As interest has surged in Bitcoin, platforms that support the digital currency have been hit by damaging cyberattacks this week.
Mt. Gox, a Tokyo-based exchange that claims to handle more than 70% of all Bitcoin trades, said in a statement on Thursday that it had been hit by a massive Distributed Denial of Service attack. In a DDoS attack, hackers direct a giant traffic surge to their target, overwhelming the site's servers and making it hard for legitimate users to gain access.
The attacks appear to have shaken confidence among some Bitcoin users.
On Wednesday, Bitcoins rose to $147, before pulling back overnight to around $115 as word of the cyberattacks spread. Mt. Gox said the attacks may be an effort to prompt "panic selling", with the hackers hoping to buy up cheap Bitcoins following the panic they've created -- and then waiting for the currency to rise again. They may also be aimed more generally at destabilizing the Bitcoin system.
"[R]emember that Bitcoin, despite being designed to have its value increase over time, will always be the victim of people trying to abuse the system, or even the value of Bitcoin decreasing occasionally," the exchange said.
Mt. Gox said it was suffering its "worst trading lag ever," with some users having difficulty logging into their accounts. The company said it was working to make sure the problem didn't become any more serious.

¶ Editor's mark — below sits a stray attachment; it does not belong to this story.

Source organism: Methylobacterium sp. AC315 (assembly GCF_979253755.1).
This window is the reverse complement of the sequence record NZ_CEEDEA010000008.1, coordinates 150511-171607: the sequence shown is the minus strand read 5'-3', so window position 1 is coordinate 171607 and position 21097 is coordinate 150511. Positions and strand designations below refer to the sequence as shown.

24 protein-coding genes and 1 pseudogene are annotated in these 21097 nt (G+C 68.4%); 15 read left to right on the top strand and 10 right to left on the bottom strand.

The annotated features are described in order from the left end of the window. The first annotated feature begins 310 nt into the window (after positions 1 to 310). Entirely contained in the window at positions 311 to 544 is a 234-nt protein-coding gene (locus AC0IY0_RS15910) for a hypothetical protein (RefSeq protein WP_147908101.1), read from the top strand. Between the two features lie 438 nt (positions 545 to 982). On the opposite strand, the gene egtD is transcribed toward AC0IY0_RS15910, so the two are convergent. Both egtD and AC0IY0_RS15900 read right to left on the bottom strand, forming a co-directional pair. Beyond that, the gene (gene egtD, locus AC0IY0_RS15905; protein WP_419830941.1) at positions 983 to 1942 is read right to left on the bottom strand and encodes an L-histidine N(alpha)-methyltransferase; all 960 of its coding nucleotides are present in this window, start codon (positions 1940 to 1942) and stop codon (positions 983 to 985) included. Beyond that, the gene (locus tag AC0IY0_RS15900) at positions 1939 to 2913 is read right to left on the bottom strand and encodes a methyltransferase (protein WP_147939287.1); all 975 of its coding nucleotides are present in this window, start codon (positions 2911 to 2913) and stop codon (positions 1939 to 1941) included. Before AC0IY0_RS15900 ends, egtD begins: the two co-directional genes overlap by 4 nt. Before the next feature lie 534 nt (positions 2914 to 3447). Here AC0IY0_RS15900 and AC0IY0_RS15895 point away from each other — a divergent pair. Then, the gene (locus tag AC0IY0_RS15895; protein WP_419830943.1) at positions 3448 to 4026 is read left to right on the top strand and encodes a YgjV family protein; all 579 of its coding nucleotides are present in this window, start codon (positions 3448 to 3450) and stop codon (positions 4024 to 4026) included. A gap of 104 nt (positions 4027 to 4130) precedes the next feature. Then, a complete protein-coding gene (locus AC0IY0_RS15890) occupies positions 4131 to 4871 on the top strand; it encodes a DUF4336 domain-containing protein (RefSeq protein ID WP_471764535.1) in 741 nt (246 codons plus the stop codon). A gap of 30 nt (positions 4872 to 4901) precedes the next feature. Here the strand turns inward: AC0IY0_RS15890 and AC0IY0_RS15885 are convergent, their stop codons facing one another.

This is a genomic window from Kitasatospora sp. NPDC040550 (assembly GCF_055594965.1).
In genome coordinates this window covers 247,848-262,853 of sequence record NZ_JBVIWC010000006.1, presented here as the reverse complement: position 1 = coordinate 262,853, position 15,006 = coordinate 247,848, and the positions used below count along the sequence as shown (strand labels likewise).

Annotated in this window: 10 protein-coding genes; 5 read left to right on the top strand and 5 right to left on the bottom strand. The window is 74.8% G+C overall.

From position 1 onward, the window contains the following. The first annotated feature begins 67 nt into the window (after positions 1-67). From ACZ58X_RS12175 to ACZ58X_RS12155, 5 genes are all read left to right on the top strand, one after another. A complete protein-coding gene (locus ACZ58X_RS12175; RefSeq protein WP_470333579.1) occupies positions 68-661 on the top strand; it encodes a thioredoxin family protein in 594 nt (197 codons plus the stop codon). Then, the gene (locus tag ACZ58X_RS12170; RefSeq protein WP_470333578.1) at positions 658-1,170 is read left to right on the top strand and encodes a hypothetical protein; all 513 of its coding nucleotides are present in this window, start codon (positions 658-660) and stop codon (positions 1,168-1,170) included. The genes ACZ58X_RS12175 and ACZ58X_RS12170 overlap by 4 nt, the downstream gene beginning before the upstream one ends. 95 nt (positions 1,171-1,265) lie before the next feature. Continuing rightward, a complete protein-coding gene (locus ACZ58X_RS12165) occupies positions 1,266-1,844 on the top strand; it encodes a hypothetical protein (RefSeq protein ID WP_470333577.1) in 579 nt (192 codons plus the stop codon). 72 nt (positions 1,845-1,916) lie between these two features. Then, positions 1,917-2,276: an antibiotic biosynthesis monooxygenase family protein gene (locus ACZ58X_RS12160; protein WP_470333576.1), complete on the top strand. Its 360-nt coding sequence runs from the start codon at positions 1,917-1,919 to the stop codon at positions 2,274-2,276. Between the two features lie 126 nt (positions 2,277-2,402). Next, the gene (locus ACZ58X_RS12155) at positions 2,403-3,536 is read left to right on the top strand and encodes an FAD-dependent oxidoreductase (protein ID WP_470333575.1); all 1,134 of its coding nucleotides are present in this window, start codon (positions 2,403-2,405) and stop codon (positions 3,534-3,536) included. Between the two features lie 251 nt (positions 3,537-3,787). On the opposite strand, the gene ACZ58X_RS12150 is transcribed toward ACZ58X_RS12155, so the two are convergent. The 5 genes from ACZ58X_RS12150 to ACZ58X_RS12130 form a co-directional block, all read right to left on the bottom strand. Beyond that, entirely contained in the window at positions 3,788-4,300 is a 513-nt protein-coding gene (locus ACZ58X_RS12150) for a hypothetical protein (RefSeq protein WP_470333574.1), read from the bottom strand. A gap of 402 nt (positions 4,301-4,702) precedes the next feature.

A Mt. Gox spokesman said in an email that individual accounts had not been compromised. The source of the attack, he added, is "difficult to determine."
Bitcoin is a four-year-old digital currency developed outside the authority of governments and central banks and designed to allow worldwide payments between users. The value of Bitcoins has surged in recent weeks amid decreasing trust in traditional banking systems, particularly after Cyprus imposed a tax on top bank depositors and placed limits on withdrawals to help pay for a European bailout.
Increased media attention has also helped fuel Bitcoin's rise. On Thursday afternoon, the value of one Bitcoin was hovering around $130, up from $47 two weeks ago and just 5 cents back in mid-2010.
Andreas Baumhof, chief technology officer at the cybersecurity firm ThreatMetrix, noted that financial institutions of all kinds face attacks like the one that hit Mt. Gox. Because the market for Bitcoin is so much smaller than those for other currencies, he added, such disruptions are more likely to generate big swings in Bitcoin's value.
"If I were to target a big financial institution, in no way would the value of the US dollar fluctuate," Baumhof said.
Other Bitcoin utilities have also reported problems in recent days.
Bitcoin-Central, a site for the exchange and storage of the currency, and affiliated service Paytunia said they had detected a security breach on Monday and suspended operations pending an investigation. The services said Wednesday that they hoped to be up and running again by the end of the week, and that customers' account balances had not been affected.
Instawallet, an online service for Bitcoin storage, had a notice posted on its website Thursday saying it had been "fraudulently accessed," and would be suspending service indefinitely. Users have been instructed to submit claims to recover their funds.
As the Bitcoin business matures, service providers for the digital currency will continue to beef up their cybersecurity in the same way large banks and online-payment firms like eBay's ( PayPal have in recent years, Baumhof said. )
"I'm fairly sure this will ultimately be just a blip," Baumhof said of the disruptions this week.